Rinaldi was a part of College Gameday at ESPN for 17 years and he gets asked on occasion what that show is all about and he mentions the bond that Kirk Herbstreit and Coach Lee Corso have. 

“I was asked what College Gameday was and to me, I gave an easy answer. It is Herbie’s hand on Corso’s forearm. That’s the thing we all desperately hope our family might be. That we will look out for each other, love one another. Herbie’s ability to simultaneously acknowledge, support, laugh at, and love Lee through everything. It is the thing which is his signature.”

I don’t think you will cry during this podcast, unless it is tears of laughter hearing Rinaldi’s Masters style promotion of the podcast. However, it is good to know more about the man that brings the inspirational stories to our television or social media feeds and allows us to take it in.

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Draymond Green, JJ Redick Sell Out Live Podcast Show

The show will collaborate for the first time and it will mark an interesting time in the thrusting of new media onto the public consciousness.

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Old Man Draymond

The two new and most visible faces of the new media influx have teamed up for a live show that will take place in New York City. Draymond Green and JJ Redick are bringing their respective podcasts to the stage for a live experience.

On Monday (June 27), Draymond Green’s The Draymond Green Show and JJ Redick’s The Old Man and the Three will seek to entertain an already sold out audience at The City Winery in New York City.

The show will collaborate for the first time and it will mark an interesting time in the thrusting of new media onto the public consciousness. JJ Redick has earned universal praise for how he has handled his career post-retirement from the NBA, including appear often opposite Stephen A. Smith on ESPN’s First Take as well as the network’s myriad of other programming.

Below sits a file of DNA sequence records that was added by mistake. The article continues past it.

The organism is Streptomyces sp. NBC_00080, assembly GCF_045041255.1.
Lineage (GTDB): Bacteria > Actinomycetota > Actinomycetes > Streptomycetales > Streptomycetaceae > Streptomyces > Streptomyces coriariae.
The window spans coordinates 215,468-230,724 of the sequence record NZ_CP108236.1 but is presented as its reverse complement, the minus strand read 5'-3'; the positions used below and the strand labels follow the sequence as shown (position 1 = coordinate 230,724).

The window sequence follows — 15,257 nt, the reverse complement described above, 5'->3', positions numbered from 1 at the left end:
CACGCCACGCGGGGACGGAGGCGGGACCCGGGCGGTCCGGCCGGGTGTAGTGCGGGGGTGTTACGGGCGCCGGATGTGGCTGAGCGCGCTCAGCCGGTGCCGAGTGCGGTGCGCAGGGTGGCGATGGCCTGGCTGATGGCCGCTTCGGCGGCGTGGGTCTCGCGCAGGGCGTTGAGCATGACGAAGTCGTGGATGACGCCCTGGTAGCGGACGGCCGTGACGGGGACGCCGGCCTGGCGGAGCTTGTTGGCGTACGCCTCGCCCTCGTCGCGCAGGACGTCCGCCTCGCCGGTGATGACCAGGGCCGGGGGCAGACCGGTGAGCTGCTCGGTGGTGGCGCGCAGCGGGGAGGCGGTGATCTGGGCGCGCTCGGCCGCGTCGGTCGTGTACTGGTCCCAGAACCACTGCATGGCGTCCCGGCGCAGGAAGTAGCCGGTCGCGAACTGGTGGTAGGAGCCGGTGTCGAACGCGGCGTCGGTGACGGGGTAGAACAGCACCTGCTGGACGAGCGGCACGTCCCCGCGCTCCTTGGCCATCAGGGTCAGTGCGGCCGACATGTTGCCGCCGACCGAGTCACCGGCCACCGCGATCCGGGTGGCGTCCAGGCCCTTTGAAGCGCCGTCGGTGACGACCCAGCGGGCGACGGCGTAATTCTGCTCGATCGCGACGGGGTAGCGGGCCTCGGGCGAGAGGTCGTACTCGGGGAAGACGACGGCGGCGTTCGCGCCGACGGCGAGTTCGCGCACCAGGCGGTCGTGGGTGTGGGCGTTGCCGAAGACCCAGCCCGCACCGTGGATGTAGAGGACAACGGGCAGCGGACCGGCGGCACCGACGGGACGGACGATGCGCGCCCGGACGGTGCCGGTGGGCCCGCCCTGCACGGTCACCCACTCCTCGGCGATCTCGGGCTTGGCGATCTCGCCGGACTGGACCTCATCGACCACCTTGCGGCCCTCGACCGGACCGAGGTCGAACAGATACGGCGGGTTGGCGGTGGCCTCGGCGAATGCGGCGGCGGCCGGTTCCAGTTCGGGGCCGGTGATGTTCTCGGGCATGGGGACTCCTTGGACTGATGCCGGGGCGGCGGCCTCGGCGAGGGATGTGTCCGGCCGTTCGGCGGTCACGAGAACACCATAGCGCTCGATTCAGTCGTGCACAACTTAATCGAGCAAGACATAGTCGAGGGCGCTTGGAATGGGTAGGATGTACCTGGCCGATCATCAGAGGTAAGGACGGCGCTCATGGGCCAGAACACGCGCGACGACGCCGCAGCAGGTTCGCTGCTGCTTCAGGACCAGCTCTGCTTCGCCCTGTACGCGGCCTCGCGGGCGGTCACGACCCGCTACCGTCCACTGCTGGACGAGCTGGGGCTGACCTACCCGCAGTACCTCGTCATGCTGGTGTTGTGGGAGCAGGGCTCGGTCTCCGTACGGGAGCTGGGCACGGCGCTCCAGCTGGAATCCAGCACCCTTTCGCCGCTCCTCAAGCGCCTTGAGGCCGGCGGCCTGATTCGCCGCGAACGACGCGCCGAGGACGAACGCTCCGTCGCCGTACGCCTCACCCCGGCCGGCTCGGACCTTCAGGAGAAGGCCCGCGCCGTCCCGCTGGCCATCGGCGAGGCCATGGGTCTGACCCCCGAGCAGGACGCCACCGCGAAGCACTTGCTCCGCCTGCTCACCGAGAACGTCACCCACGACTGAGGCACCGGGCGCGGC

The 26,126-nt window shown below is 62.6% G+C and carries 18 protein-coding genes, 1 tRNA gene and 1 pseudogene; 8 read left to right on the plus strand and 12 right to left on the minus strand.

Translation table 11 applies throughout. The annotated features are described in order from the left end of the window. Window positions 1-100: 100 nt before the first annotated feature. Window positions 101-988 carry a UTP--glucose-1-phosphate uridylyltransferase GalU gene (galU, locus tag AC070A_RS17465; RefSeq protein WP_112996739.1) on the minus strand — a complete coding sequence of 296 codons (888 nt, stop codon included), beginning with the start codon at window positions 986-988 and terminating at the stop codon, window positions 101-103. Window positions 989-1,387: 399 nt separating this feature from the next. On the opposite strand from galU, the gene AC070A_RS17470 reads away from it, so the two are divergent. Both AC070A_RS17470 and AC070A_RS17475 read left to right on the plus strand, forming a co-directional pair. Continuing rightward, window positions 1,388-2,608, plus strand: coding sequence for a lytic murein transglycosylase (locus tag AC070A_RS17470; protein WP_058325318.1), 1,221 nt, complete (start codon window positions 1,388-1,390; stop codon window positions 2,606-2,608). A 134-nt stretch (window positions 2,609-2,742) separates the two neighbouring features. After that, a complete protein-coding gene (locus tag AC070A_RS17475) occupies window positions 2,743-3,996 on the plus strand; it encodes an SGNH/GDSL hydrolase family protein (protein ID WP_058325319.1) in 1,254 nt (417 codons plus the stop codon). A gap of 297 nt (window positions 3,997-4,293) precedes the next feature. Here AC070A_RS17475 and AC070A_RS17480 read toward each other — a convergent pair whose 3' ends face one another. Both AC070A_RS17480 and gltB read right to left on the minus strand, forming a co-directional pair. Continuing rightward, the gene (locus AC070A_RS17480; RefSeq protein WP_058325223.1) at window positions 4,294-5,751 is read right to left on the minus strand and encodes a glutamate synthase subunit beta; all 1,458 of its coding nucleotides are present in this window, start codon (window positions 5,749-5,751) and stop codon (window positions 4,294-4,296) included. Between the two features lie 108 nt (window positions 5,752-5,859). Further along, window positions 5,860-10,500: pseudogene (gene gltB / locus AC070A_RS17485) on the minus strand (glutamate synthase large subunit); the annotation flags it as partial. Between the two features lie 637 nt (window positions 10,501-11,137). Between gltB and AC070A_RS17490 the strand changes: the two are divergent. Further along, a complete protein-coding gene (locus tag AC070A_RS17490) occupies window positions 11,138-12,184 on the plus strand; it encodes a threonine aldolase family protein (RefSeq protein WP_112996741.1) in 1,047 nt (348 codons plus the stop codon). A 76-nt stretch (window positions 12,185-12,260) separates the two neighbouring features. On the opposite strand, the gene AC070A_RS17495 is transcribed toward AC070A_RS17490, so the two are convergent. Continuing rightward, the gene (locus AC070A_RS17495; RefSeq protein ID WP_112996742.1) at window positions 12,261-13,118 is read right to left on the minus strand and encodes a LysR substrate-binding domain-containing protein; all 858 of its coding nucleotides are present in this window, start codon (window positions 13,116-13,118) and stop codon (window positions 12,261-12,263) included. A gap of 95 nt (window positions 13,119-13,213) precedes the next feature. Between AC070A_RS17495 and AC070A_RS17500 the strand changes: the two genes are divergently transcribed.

Draymond Green has been very public with his podcast that has very publicly recorded episodes minutes after Warriors games. He has recently invoked his mantra that he isn’t a part of the media (despite signing a contract with Turner Sports and Colin Cowherd’s The Volume). Instead he insists he is a part of the aforementioned new media.

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Scott Van Pelt Not Hurt By Draymond Green’s “New Media” Comment

“He’s the one that said it. Isn’t he the one who said he’s new media? I was just trying to give him credit in saying, ‘Look, you now have control of your narrative and you can go do your podcast now.’”

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Scott Van Pelt

We have heard an awful lot in the fast month about “new media” with a large section of that discussion coming in regards to athletes in or formerly in the NBA. One such interaction was between a member of that new media and Scott Van Pelt.

After Game 5 of the NBA Finals, a victorious Draymond Green was interviewed on SportsCenter with Scott Van Pelt. In the interview, Van Pelt asked Green about dealing with the outside “noise” around the Finals. After Green gave a to-be-expected type answer, Van Pelt followed-up with the initial comment that start a wave.

Van Pelt: You’re part of the media now and you get to control the conversation from your perspective and I know you’ll-